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Don't impose K'kulam reactors
Publication Date : 04-10-2012
Even zealous supporters of nuclear power should logically concede three things to their opponents. First, after Fukushima, it's natural for people everywhere to be deeply sceptical of the claimed safety of nuclear power, and for governments to phase out atomic programmes, as is happening in Germany, Switzerland, Italy, and now Japan.
Second, nuclear power, like all projects, should only be promoted with the consent of local people, and with scrupulous regard for civil liberties. And third, safety must be paramount in reactor construction and operation, with strict compliance with rules laid down by an independent safety authority.
The way the Indian government has dealt with the opponents of the Koodankulam nuclear reactors being built in Tamil Nadu violates all three red lines. The Department of Atomic Energy and its subsidiary Nuclear Power Corporation of India Ltd. see the opposition as a pathology to be cured by psychiatrists from the National Institute of Mental Health and Neurosciences.
The government has all along demonised the opposition. Prime Minister Manmohan Singh, no less, vilified it as "foreign-funded" without an iota of evidence. The government deported a German tourist living in a 200 rupees-a-day (US$3.84-a-day) room for "masterminding" and financing the agitation. Last week, it summarily deported three Japanese activists who were planning to visit Koodankulam.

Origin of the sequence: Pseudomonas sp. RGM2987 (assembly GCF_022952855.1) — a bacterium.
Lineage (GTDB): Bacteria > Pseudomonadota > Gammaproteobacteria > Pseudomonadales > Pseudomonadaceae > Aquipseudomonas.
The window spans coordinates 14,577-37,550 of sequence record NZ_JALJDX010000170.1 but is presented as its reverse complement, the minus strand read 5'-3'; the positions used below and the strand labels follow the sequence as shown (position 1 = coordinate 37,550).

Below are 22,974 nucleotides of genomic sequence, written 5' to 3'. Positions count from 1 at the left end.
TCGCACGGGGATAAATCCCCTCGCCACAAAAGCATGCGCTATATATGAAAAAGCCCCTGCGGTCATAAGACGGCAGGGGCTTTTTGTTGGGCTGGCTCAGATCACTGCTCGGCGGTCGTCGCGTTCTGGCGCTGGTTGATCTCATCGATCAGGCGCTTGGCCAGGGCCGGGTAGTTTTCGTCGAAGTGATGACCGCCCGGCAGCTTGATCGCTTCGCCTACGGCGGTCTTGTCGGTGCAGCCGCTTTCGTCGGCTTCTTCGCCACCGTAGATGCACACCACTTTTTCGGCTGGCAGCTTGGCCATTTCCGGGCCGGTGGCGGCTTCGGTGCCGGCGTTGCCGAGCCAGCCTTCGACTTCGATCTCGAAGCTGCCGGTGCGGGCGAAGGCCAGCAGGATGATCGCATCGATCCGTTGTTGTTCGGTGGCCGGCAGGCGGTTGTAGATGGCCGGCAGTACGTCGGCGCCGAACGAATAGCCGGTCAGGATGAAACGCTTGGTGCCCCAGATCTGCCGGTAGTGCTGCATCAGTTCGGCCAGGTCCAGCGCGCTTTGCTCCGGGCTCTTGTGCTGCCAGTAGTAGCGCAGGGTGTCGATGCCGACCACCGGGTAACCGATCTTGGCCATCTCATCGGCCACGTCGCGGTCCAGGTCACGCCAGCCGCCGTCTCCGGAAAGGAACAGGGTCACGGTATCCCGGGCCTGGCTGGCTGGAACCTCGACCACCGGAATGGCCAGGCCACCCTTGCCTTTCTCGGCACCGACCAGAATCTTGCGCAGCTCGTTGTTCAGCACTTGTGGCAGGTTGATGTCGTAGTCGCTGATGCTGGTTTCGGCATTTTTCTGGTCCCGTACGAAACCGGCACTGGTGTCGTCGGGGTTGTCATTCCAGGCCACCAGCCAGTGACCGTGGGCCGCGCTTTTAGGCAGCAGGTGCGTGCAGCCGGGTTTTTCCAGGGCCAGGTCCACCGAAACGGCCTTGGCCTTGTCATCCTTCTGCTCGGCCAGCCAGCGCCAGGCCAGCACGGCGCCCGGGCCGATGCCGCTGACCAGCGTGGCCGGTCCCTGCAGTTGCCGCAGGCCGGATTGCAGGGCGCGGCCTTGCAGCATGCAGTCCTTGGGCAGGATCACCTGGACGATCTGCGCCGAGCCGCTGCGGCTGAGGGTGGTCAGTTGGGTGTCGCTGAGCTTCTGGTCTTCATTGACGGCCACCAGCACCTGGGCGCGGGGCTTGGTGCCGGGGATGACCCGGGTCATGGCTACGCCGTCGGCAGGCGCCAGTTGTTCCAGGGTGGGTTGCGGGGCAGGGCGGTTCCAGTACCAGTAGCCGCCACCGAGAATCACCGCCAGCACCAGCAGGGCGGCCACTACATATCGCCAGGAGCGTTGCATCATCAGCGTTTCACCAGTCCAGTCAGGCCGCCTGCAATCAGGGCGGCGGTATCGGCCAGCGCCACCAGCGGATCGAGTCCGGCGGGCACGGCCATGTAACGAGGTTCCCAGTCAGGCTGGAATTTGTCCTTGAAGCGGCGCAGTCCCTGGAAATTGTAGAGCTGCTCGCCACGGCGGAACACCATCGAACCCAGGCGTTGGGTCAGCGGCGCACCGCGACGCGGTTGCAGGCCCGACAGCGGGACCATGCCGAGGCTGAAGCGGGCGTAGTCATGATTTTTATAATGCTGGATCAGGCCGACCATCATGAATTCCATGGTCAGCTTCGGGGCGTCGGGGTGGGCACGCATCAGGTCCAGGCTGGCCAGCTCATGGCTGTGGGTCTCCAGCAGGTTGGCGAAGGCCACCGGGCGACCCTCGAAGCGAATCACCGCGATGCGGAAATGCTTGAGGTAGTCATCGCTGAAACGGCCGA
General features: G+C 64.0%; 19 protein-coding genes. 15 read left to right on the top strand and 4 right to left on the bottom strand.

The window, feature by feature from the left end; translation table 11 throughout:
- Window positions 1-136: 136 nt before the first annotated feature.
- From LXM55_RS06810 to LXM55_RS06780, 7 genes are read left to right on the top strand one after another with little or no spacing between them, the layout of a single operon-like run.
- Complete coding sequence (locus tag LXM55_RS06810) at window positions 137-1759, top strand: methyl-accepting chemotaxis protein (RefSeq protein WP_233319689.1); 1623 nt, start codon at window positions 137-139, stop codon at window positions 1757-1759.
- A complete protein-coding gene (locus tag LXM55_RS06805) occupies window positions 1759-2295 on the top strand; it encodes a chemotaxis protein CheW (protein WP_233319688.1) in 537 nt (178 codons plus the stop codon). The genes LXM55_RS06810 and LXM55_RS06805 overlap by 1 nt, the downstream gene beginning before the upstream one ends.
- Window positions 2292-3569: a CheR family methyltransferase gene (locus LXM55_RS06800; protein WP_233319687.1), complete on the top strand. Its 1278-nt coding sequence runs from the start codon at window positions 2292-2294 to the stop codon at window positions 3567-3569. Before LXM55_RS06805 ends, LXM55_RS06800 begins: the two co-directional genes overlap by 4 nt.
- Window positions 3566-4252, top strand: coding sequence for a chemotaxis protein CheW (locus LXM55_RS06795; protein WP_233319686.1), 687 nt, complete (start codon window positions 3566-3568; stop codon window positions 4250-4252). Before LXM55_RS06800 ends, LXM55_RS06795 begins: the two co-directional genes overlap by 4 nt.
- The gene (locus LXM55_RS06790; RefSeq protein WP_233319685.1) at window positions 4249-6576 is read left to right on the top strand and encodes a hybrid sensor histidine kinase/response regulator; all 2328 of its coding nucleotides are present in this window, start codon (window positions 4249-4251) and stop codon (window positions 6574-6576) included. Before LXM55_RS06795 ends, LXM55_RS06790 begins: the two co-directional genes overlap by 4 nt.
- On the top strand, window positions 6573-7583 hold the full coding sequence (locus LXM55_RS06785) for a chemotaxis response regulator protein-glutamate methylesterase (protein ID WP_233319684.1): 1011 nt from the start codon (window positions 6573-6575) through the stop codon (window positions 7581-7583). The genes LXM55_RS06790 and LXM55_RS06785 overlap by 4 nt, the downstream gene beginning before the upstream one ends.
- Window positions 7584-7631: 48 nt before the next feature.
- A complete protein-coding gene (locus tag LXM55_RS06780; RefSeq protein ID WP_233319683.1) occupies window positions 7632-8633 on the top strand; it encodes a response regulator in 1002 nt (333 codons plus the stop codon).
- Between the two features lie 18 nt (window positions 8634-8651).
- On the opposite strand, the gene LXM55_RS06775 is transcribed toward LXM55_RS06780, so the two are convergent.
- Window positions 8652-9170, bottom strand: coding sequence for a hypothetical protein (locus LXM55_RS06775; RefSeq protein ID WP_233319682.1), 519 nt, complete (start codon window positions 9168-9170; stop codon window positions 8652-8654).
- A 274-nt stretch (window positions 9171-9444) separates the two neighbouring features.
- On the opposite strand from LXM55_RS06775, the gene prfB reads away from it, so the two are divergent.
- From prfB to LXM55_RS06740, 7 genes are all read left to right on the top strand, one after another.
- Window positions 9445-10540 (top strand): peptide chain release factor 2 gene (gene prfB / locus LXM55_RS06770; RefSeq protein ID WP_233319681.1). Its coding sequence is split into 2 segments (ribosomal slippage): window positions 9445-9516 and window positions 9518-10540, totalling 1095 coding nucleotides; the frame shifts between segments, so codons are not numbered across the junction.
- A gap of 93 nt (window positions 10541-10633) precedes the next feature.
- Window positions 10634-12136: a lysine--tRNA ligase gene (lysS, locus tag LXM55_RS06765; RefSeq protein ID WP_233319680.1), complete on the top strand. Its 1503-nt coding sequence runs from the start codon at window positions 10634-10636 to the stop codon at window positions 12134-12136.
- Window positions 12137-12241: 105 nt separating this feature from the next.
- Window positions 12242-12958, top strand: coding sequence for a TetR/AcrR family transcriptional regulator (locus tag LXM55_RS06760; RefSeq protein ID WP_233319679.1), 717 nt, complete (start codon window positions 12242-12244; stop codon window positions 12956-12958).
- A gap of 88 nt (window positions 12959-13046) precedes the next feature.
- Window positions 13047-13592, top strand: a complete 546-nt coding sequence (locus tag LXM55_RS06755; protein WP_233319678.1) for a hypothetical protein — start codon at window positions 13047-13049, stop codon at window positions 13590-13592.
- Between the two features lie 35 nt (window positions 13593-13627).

All this shows official disconnect with reality. Globally, nuclear power has long been in retreat. The number of operating reactors peaked 10 years ago, and their installed capacity has been falling since 2010. Nuclear's share of global power generation has declined from its peak (17 per cent) to about 11 per cent.
Fukushima precipitated the global nuclear industry's worst-ever credibility crisis. With increasingly adverse public opinion, and rising reactor costs (which have tripled over a decade), it'll probably go into terminal decline. Jeff Immelt of General Electric, one of the world's largest atomic suppliers, says nuclear power is "really hard to justify".
However, in pursuing its Nuclear March of Folly, India has unleashed savage repression against protesters. FIRs have been lodged against several thousand people in Koodankulam, with many charged with sedition and waging war against the state -- read, protests without one violent incident.
It's hard to think of another occasion, including the 1984 anti-Sikh riots, or the 1992 Babri demolition, where the state has behaved so irresponsibly.
On September 10, the police attacked Koodankulam protesters with batons and tear-gas although they were obstructing nobody's movement. The police literally drove many agitators into the sea, molested women, looted homes and killed a fisherman.
A fact-finding team led by Justice B.G. Kolse-Patil journalist Kalpana Sharma describes the "reign of terror" in Koodankulam, with "totally unjustified" use of force, physical abuse, vindictive detention of 56 people including juveniles, and sexual harassment. Such police behaviour "has no place in a country that calls itself democratic".
Yet, repression of movements against destructive projects is becoming routine in India. No socially desirable project can be built on the ashes of citizens. This itself is good reason to oppose the Koodankulam reactors.